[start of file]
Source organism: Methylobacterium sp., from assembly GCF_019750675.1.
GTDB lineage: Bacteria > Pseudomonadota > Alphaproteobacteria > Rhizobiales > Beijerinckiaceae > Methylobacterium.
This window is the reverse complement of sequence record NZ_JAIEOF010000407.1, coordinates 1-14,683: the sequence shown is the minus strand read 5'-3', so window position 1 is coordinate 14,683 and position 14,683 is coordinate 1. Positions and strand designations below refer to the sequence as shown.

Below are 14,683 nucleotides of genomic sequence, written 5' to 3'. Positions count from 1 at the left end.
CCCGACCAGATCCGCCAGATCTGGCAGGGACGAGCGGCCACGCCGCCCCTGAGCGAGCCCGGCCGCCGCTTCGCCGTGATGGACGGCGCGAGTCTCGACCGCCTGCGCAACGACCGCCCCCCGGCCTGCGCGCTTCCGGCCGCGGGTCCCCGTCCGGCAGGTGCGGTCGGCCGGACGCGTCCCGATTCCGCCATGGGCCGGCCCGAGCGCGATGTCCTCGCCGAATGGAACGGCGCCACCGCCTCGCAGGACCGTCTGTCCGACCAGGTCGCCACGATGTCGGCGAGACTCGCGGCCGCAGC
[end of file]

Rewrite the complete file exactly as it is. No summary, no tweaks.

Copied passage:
Source organism: Methylobacterium sp., from assembly GCF_019750675.1.
GTDB lineage: Bacteria > Pseudomonadota > Alphaproteobacteria > Rhizobiales > Beijerinckiaceae > Methylobacterium.
This window is the reverse complement of sequence record NZ_JAIEOF010000407.1, coordinates 1-14,683: the sequence shown is the minus strand read 5'-3', so window position 1 is coordinate 14,683 and position 14,683 is coordinate 1. Positions and strand designations below refer to the sequence as shown.

Below are 14,683 nucleotides of genomic sequence, written 5' to 3'. Positions count from 1 at the left end.
CCCGACCAGATCCGCCAGATCTGGCAGGGACGAGCGGCCACGCCGCCCCTGAGCGAGCCCGGCCGCCGCTTCGCCGTGATGGACGGCGCGAGTCTCGACCGCCTGCGCAACGACCGCCCCCCGGCCTGCGCGCTTCCGGCCGCGGGTCCCCGTCCGGCAGGTGCGGTCGGCCGGACGCGTCCCGATTCCGCCATGGGCCGGCCCGAGCGCGATGTCCTCGCCGAATGGAACGGCGCCACCGCCTCGCAGGACCGTCTGTCCGACCAGGTCGCCACGATGTCGGCGAGACTCGCGGCCGCAGC